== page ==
Owney was a scruffy mutt who became a regular fixture at the Albany, New York, post office in 1888. His owner was likely a postal clerk who let the dog walk him to work. Owney was attracted to the texture or scent of the mailbags and when his master moved away, Owney stayed with his new mail clerk friends. He soon began to follow mailbags, first onto mail wagons and then mail trains. Owney began to ride with the bags on Railway Mail Service (RMS) trains across the state . . . and then the country! The Railway Mail Service clerks adopted Owney as their unofficial mascot.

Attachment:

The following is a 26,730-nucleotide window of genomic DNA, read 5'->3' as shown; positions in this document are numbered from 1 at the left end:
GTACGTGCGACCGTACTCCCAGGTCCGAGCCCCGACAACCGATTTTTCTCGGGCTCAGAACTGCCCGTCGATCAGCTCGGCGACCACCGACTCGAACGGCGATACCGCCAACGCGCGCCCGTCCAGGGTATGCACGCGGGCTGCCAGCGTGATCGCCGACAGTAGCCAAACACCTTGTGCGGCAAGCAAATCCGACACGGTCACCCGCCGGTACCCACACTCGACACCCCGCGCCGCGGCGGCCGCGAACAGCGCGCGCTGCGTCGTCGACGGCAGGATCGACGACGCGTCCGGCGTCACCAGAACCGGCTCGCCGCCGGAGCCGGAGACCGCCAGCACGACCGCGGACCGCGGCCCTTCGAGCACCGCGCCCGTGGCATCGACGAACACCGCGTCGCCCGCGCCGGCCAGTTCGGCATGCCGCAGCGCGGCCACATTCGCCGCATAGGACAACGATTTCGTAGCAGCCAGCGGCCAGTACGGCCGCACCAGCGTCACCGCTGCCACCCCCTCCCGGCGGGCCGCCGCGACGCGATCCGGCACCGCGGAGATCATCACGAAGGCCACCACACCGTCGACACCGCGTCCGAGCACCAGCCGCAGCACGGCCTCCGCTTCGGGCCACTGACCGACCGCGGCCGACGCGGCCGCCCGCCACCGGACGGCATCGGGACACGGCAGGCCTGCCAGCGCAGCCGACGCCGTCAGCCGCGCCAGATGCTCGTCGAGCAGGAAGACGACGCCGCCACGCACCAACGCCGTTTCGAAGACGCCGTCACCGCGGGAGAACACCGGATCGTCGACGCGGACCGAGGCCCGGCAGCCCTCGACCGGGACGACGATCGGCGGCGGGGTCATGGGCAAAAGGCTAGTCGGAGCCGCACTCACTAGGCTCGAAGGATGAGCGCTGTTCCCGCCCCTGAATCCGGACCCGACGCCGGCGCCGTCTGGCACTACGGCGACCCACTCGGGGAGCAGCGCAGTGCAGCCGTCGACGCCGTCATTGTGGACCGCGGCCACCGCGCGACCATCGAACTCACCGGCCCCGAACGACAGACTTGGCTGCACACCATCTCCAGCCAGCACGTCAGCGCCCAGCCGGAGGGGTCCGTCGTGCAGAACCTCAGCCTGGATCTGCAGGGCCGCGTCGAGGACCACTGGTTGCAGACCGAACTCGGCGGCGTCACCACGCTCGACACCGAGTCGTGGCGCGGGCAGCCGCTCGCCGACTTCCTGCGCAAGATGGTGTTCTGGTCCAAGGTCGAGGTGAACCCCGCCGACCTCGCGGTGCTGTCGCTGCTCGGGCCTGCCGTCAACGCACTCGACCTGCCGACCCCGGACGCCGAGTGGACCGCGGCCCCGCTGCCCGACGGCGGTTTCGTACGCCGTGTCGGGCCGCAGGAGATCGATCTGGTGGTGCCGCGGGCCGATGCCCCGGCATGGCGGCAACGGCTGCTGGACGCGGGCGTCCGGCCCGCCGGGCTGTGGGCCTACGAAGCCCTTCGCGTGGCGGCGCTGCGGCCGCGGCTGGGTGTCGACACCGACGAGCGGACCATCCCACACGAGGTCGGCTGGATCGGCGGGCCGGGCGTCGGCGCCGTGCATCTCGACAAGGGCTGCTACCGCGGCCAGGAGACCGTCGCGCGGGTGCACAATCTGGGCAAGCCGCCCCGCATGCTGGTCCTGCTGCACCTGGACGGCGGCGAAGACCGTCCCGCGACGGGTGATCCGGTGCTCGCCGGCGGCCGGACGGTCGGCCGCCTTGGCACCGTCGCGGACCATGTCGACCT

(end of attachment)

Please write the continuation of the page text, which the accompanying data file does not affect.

As early as 1889, Owney began to draw media attention as the traveling mail dog. When Owney arrived at a town, RPO clerks or the postmaster sometimes alerted the local press about the dog, and a reporter would be dispatched to write a short story about Owney and his travels. Although Owney died in 1897, his story continued to appear in the press.
A group of postal employees raised money for Owney to be preserved. The Post Office Department stored Owney in its Washington, D.C., headquarters. In 1904 the Department included Owney in its section of the World’s Fair exposition in St. Louis, Missouri. In honor of Owney’s presence at the fair, a group of Cleveland, Ohio, postal clerks commissioned a souvenir spoon design for Owney. The design, produced by the Webb C. Ball Company, shows a railway train car in the bowl of the spoon and an illustration of Owney and his name on the handle.
on reverse of handle "Webb C. Ball Co. Cleveland.O." "Sterling" (with S in reverse) on front of handle "OWNEY"
Museum ID: 2005.2007.1